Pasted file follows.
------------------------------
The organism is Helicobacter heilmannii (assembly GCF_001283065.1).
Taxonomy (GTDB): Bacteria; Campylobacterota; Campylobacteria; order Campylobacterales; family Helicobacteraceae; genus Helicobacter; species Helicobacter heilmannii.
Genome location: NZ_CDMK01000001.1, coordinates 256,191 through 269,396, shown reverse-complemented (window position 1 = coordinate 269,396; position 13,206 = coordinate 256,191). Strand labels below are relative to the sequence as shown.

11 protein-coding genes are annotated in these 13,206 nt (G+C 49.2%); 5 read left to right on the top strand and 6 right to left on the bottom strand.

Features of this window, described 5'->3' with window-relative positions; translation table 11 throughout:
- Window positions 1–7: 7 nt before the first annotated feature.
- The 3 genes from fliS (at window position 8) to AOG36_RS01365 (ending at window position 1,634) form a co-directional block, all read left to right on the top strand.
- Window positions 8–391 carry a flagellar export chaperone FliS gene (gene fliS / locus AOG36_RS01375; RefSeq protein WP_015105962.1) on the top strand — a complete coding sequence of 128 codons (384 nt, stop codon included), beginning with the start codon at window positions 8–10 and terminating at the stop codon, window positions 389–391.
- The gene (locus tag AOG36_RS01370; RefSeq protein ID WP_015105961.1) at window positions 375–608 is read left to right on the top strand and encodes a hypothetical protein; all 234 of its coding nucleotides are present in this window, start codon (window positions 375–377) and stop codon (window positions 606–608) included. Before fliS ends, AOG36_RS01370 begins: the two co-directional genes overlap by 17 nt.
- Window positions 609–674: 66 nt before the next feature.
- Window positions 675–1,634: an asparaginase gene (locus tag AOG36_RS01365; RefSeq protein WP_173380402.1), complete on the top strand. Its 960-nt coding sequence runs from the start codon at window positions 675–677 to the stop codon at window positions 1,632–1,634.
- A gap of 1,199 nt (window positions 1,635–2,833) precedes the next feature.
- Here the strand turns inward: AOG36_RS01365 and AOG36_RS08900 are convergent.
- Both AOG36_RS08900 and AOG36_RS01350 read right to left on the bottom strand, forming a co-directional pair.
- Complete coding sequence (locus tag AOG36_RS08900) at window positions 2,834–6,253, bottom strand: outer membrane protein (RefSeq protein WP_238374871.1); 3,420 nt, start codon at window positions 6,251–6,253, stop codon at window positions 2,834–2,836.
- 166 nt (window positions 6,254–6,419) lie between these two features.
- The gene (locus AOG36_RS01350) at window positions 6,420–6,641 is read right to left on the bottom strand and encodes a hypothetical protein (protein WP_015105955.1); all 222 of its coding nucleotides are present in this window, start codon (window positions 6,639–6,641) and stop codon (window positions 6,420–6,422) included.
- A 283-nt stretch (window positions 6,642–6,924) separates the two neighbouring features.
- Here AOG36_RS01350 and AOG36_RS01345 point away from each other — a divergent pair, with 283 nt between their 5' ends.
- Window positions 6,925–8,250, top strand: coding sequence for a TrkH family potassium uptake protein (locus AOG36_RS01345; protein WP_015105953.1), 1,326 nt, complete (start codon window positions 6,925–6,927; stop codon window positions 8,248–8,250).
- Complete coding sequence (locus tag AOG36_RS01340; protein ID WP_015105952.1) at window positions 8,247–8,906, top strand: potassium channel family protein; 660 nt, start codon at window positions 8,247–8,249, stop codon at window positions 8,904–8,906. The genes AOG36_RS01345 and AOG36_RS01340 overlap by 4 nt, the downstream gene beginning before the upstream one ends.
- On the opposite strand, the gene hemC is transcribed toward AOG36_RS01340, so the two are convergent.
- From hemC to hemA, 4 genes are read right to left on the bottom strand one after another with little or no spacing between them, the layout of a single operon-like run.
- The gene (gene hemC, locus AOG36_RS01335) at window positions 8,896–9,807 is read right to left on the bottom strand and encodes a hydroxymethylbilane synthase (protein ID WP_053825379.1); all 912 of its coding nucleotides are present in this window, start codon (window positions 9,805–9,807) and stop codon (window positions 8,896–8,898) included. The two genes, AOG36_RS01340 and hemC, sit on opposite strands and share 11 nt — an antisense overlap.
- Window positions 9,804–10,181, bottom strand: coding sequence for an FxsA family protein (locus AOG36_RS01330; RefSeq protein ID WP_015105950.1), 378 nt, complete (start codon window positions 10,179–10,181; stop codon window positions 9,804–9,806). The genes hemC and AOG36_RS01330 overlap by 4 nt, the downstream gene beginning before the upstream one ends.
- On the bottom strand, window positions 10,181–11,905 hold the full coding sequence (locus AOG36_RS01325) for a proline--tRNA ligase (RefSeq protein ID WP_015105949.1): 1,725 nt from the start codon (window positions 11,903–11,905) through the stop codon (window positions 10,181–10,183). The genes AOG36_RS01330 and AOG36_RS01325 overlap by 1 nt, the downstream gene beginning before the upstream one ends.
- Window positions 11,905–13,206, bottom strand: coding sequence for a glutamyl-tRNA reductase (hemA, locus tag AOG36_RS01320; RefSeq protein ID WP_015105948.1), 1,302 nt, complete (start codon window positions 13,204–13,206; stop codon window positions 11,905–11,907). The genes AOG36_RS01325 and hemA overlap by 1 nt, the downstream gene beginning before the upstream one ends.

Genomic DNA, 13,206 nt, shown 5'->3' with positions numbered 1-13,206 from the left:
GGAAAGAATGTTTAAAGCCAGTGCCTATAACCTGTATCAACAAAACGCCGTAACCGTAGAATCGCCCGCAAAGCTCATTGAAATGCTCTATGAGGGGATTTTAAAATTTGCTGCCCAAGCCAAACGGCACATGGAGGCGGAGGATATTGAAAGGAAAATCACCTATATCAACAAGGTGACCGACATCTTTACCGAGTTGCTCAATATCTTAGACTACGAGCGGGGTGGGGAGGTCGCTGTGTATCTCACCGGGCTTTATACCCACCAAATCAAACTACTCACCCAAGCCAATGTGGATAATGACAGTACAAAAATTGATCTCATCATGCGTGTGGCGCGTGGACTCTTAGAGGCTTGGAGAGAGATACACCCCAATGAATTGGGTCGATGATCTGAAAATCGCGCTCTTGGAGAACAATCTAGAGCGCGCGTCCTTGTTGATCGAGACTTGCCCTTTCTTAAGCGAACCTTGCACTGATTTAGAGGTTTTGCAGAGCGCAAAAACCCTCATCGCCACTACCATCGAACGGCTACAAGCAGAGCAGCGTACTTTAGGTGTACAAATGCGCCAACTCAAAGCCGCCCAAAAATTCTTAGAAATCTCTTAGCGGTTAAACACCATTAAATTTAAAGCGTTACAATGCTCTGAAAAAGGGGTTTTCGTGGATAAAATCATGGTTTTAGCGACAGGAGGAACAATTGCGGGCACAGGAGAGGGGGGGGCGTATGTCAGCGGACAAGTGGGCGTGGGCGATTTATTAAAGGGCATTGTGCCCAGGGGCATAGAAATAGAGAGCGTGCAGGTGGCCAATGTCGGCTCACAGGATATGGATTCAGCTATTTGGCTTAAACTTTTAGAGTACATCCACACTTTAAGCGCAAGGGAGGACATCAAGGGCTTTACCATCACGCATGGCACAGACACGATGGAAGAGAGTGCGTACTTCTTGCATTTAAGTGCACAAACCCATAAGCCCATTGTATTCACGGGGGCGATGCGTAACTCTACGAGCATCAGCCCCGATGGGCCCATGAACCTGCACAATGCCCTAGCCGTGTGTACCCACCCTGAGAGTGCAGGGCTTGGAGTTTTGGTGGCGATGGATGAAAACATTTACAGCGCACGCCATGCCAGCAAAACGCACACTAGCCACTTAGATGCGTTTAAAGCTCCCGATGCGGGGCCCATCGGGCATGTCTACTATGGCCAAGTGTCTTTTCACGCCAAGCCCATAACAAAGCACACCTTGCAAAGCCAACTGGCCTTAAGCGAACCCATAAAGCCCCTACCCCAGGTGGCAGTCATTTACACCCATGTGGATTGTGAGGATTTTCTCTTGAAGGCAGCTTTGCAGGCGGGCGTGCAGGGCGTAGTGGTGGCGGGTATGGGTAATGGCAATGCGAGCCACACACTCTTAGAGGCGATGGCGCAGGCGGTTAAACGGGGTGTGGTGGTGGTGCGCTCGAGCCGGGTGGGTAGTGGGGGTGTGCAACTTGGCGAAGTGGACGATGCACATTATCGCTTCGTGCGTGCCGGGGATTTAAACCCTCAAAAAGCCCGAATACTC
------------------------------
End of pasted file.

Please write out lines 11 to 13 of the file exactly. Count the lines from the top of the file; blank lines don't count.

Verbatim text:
- Window positions 675–1,634: an asparaginase gene (locus tag AOG36_RS01365; RefSeq protein WP_173380402.1), complete on the top strand. Its 960-nt coding sequence runs from the start codon at window positions 675–677 to the stop codon at window positions 1,632–1,634.
- A gap of 1,199 nt (window positions 1,635–2,833) precedes the next feature.
- Here the strand turns inward: AOG36_RS01365 and AOG36_RS08900 are convergent.